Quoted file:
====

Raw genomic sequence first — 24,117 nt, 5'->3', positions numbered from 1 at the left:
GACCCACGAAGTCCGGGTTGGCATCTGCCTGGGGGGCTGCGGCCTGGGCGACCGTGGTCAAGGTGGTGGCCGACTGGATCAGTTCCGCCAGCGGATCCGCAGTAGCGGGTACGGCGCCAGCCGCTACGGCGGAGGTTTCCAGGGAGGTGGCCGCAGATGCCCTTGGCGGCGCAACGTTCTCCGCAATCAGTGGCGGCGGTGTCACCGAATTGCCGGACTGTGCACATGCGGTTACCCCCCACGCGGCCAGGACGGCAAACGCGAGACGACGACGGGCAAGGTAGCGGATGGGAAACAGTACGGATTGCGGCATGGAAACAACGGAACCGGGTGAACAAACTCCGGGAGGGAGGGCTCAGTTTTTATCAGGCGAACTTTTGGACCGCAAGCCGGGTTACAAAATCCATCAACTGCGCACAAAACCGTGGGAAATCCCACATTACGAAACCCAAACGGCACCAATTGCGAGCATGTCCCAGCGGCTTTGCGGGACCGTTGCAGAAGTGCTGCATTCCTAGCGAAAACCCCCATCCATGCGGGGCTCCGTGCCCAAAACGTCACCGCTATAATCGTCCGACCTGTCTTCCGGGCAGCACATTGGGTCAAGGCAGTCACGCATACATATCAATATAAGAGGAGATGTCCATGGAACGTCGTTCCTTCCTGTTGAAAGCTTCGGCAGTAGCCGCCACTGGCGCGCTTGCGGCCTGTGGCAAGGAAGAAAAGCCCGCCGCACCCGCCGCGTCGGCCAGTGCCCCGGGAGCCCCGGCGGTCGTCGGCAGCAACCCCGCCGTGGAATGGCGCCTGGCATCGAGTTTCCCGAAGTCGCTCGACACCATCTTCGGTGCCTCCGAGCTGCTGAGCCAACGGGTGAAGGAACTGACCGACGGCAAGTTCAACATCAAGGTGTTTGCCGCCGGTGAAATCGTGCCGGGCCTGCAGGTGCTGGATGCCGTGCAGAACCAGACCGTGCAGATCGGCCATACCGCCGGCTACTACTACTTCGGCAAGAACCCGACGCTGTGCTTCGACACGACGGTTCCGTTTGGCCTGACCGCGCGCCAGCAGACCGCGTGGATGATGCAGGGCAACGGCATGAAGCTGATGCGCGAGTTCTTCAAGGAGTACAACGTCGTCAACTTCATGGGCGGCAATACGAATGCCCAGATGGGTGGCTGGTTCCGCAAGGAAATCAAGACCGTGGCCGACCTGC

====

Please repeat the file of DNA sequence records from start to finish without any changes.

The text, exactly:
Raw genomic sequence first — 24,117 nt, 5'->3', positions numbered from 1 at the left:
GACCCACGAAGTCCGGGTTGGCATCTGCCTGGGGGGCTGCGGCCTGGGCGACCGTGGTCAAGGTGGTGGCCGACTGGATCAGTTCCGCCAGCGGATCCGCAGTAGCGGGTACGGCGCCAGCCGCTACGGCGGAGGTTTCCAGGGAGGTGGCCGCAGATGCCCTTGGCGGCGCAACGTTCTCCGCAATCAGTGGCGGCGGTGTCACCGAATTGCCGGACTGTGCACATGCGGTTACCCCCCACGCGGCCAGGACGGCAAACGCGAGACGACGACGGGCAAGGTAGCGGATGGGAAACAGTACGGATTGCGGCATGGAAACAACGGAACCGGGTGAACAAACTCCGGGAGGGAGGGCTCAGTTTTTATCAGGCGAACTTTTGGACCGCAAGCCGGGTTACAAAATCCATCAACTGCGCACAAAACCGTGGGAAATCCCACATTACGAAACCCAAACGGCACCAATTGCGAGCATGTCCCAGCGGCTTTGCGGGACCGTTGCAGAAGTGCTGCATTCCTAGCGAAAACCCCCATCCATGCGGGGCTCCGTGCCCAAAACGTCACCGCTATAATCGTCCGACCTGTCTTCCGGGCAGCACATTGGGTCAAGGCAGTCACGCATACATATCAATATAAGAGGAGATGTCCATGGAACGTCGTTCCTTCCTGTTGAAAGCTTCGGCAGTAGCCGCCACTGGCGCGCTTGCGGCCTGTGGCAAGGAAGAAAAGCCCGCCGCACCCGCCGCGTCGGCCAGTGCCCCGGGAGCCCCGGCGGTCGTCGGCAGCAACCCCGCCGTGGAATGGCGCCTGGCATCGAGTTTCCCGAAGTCGCTCGACACCATCTTCGGTGCCTCCGAGCTGCTGAGCCAACGGGTGAAGGAACTGACCGACGGCAAGTTCAACATCAAGGTGTTTGCCGCCGGTGAAATCGTGCCGGGCCTGCAGGTGCTGGATGCCGTGCAGAACCAGACCGTGCAGATCGGCCATACCGCCGGCTACTACTACTTCGGCAAGAACCCGACGCTGTGCTTCGACACGACGGTTCCGTTTGGCCTGACCGCGCGCCAGCAGACCGCGTGGATGATGCAGGGCAACGGCATGAAGCTGATGCGCGAGTTCTTCAAGGAGTACAACGTCGTCAACTTCATGGGCGGCAATACGAATGCCCAGATGGGTGGCTGGTTCCGCAAGGAAATCAAGACCGTGGCCGACCTGC